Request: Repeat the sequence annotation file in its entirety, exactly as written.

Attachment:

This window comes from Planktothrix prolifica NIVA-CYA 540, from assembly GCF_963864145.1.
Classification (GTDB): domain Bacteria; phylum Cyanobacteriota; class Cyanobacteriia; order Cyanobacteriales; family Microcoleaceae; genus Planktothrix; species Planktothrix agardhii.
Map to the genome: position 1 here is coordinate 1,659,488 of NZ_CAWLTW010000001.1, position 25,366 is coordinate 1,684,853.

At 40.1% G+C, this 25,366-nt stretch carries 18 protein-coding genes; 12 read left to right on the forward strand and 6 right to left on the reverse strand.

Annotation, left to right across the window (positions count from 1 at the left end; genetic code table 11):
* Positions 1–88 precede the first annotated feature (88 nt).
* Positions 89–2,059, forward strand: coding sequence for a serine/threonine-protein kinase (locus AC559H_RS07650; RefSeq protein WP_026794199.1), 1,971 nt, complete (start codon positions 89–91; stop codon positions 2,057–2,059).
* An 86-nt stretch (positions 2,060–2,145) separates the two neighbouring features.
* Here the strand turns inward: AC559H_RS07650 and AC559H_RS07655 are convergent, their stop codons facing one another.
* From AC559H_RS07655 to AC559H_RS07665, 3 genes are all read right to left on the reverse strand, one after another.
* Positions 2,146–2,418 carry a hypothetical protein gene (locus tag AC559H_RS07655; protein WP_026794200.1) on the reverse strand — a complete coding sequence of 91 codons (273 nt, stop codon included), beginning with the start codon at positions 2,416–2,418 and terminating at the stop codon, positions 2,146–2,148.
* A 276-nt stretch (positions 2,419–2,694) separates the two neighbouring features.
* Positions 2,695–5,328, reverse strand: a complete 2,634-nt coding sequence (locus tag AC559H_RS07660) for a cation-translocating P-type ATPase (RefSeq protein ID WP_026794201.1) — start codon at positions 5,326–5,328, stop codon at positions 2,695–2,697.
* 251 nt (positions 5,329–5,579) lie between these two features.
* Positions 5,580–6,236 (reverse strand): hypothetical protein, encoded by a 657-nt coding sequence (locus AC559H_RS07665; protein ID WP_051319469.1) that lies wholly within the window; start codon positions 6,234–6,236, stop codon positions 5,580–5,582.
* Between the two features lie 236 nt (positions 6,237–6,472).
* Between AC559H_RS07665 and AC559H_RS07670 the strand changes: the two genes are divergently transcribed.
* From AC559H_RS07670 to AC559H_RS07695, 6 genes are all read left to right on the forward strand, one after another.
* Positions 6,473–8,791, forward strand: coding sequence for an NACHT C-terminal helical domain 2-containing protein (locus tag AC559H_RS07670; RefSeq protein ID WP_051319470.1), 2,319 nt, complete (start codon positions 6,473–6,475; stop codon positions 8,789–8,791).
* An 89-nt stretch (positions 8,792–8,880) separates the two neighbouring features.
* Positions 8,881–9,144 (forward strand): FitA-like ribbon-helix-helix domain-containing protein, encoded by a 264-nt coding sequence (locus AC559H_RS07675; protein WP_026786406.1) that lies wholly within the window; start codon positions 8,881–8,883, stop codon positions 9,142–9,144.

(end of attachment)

This window comes from Planktothrix prolifica NIVA-CYA 540, from assembly GCF_963864145.1.
Classification (GTDB): domain Bacteria; phylum Cyanobacteriota; class Cyanobacteriia; order Cyanobacteriales; family Microcoleaceae; genus Planktothrix; species Planktothrix agardhii.
Map to the genome: position 1 here is coordinate 1,659,488 of NZ_CAWLTW010000001.1, position 25,366 is coordinate 1,684,853.

At 40.1% G+C, this 25,366-nt stretch carries 18 protein-coding genes; 12 read left to right on the forward strand and 6 right to left on the reverse strand.

Annotation, left to right across the window (positions count from 1 at the left end; genetic code table 11):
* Positions 1–88 precede the first annotated feature (88 nt).
* Positions 89–2,059, forward strand: coding sequence for a serine/threonine-protein kinase (locus AC559H_RS07650; RefSeq protein WP_026794199.1), 1,971 nt, complete (start codon positions 89–91; stop codon positions 2,057–2,059).
* An 86-nt stretch (positions 2,060–2,145) separates the two neighbouring features.
* Here the strand turns inward: AC559H_RS07650 and AC559H_RS07655 are convergent, their stop codons facing one another.
* From AC559H_RS07655 to AC559H_RS07665, 3 genes are all read right to left on the reverse strand, one after another.
* Positions 2,146–2,418 carry a hypothetical protein gene (locus tag AC559H_RS07655; protein WP_026794200.1) on the reverse strand — a complete coding sequence of 91 codons (273 nt, stop codon included), beginning with the start codon at positions 2,416–2,418 and terminating at the stop codon, positions 2,146–2,148.
* A 276-nt stretch (positions 2,419–2,694) separates the two neighbouring features.
* Positions 2,695–5,328, reverse strand: a complete 2,634-nt coding sequence (locus tag AC559H_RS07660) for a cation-translocating P-type ATPase (RefSeq protein ID WP_026794201.1) — start codon at positions 5,326–5,328, stop codon at positions 2,695–2,697.
* 251 nt (positions 5,329–5,579) lie between these two features.
* Positions 5,580–6,236 (reverse strand): hypothetical protein, encoded by a 657-nt coding sequence (locus AC559H_RS07665; protein ID WP_051319469.1) that lies wholly within the window; start codon positions 6,234–6,236, stop codon positions 5,580–5,582.
* Between the two features lie 236 nt (positions 6,237–6,472).
* Between AC559H_RS07665 and AC559H_RS07670 the strand changes: the two genes are divergently transcribed.
* From AC559H_RS07670 to AC559H_RS07695, 6 genes are all read left to right on the forward strand, one after another.
* Positions 6,473–8,791, forward strand: coding sequence for an NACHT C-terminal helical domain 2-containing protein (locus tag AC559H_RS07670; RefSeq protein ID WP_051319470.1), 2,319 nt, complete (start codon positions 6,473–6,475; stop codon positions 8,789–8,791).
* An 89-nt stretch (positions 8,792–8,880) separates the two neighbouring features.
* Positions 8,881–9,144 (forward strand): FitA-like ribbon-helix-helix domain-containing protein, encoded by a 264-nt coding sequence (locus AC559H_RS07675; protein WP_026786406.1) that lies wholly within the window; start codon positions 8,881–8,883, stop codon positions 9,142–9,144.